When . . . [Jones] failed to pay his property taxes for several consecutive years, [the] Commissioner of State Lands in Arkansas, using the record address that Jones provided to the State, sent Jones a letter by certified mail, noting his tax delinquency and explaining that his property would be subject to public sale if the delinquent taxes and penalties were not paid. After [Jones] failed to respond, the State also published notice of the delinquency and public sale in an Arkansas newspaper. Soon after . . . Linda K. Flowers submitted a purchase offer to the State, it sent [Jones] a second letter by certified mail explaining that the sale would proceed if the delinquent taxes and penalties were not paid.

          [Jones] argues that the State violated his rights under the Due Process Clause of the Fourteenth Amendment because, in [Jones’s] view, the State failed to take sufficient steps to contact him before selling his property to Flowers. [Jones] contends that once the State became aware that he had not claimed the certified mail, it was constitutionally obligated to employ additional methods to locate him. (My italics.)

The question for the Supreme Court was whether Fourteenth Amendment procedural due process of law requires that “when mailed notice of a tax sale is returned unclaimed, the State must take additional reasonable steps to attempt to provide notice to the property owner before selling his property, if it is practicable to do so.” The 5–3 majority’s answer was “yes.”

Unfortunately for the Court’s reputation, especially because the majority opinion was written by Chief Justice John Roberts, one hunts in vain for a reason why the Due Process Clause of the Fourteenth Amendment required Arkansas to do more than it did. Roberts and his four predictable liberal colleagues believed that because the stakes were high — loss of a person’s home — the state should have done more simply because it could have done more. This was a legislative policy ruling by the Court, not a legal decision based on the clear meaning and history of procedural due process.

Justice Thomas, however, was having none of it. His dissent shredded Roberts’s majority opinion.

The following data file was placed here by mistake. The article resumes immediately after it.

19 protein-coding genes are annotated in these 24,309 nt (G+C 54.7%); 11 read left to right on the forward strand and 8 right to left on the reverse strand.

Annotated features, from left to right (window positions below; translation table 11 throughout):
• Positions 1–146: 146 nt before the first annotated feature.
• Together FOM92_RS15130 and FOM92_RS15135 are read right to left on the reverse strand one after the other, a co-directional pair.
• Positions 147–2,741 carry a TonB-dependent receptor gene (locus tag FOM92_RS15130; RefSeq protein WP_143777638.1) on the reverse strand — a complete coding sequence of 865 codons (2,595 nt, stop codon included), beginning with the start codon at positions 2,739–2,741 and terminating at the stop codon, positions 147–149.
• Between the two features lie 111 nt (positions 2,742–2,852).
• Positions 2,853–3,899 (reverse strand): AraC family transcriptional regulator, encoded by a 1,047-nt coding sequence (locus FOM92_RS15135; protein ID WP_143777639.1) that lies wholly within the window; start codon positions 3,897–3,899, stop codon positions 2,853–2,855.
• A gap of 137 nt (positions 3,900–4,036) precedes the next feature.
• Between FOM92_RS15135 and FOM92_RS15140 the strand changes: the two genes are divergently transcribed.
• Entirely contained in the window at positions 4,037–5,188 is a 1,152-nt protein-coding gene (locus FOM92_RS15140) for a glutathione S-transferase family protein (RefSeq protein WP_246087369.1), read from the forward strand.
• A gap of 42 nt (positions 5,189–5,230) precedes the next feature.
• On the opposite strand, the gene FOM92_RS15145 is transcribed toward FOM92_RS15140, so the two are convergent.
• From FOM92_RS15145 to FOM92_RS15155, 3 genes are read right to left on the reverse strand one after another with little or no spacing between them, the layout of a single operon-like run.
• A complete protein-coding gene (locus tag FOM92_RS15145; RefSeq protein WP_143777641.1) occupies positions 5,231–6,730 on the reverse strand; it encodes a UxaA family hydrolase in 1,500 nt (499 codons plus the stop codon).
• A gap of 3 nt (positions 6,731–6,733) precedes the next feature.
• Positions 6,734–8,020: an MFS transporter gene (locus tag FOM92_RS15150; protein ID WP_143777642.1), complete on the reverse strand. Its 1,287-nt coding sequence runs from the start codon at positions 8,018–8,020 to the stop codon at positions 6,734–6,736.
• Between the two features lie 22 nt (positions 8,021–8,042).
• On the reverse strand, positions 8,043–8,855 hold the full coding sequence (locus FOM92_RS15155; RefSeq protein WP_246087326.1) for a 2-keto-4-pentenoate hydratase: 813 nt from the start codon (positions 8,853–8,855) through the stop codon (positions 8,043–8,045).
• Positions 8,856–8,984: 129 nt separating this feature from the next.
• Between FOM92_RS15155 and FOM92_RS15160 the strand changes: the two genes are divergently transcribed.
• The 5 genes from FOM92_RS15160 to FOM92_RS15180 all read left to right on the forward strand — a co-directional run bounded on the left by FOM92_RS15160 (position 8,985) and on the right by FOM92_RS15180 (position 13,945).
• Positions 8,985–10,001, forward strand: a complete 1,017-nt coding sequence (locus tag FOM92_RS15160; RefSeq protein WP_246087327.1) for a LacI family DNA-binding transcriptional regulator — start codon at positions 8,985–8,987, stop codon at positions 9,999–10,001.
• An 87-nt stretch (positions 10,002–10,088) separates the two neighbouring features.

Thomas began by referring to various Court precedents: “Balancing a State’s interest in efficiently managing its administrative system and an individual’s interest in adequate notice, this Court has held that a State must provide notice reasonably calculated, under all the circumstances, to apprise interested parties of the pendency of the action.”

OK, that makes sense. Fair procedure is important. Process is important.

Justice Thomas continued: 
          The methods of notice employed by Arkansas were reasonably calculated to inform [Jones] of proceedings affecting his property interest and thus satisfy the requirements of the Due Process Clause. The State mailed a notice by certified letter to the address provided by petitioner. The certified letter was returned to the State marked ‘unclaimed’ after three attempts to deliver it. The State then published a notice of public sale containing redemption information in the Arkansas Democrat Gazette newspaper. After Flowers submitted a purchase offer, the State sent yet another certified letter to petitioner at his record address. That letter, too, was returned to the State marked ‘unclaimed’ after three delivery attempts.” (Italics in original.)
Notice that Justice Thomas’s focus was on procedure, not substance: “notice,” “inform,” “proceedings.”

But what about someone who admitted that the procedure was constitutional, but complained the substance of the law was not? That, for example, a thousand-dollar fine for a parking ticket was unconstitutional substantively under the Eight Amendment’s prohibition of “excessive fines”?  Or that protest parades of more than fifty marchers were illegal, despite the First Amendment’s guarantees of free speech and assembly? Or that a state ban on purchase and use of contraceptives was unconstitutional under some constitutional provision or other? How would the substance of those alleged unconstitutional laws, and countless others, be tested?
I will begin to answer that question in my next blog.

[1] Declaration of Independence. July 4, 1776.
[2] The reference to the first ten amendments as the “Bill of Rights” (1787) is a misnomer. The Tenth Amendment provided that “[t] he powers not delegated to the United States by the Constitution, nor prohibited by it to the States, are reserved to the States respectively, or to the people.” (My italics.)
[3] 32 U.S. 243 (1833).
[4] Jones v. Flowers, 547 U.S. 220 (2006). I quote Justice Thomas often because he is the Supreme Court’s leading originalist, and is clear and correct on important subjects of constitutional law, especially individual rights and limited government.

No comments: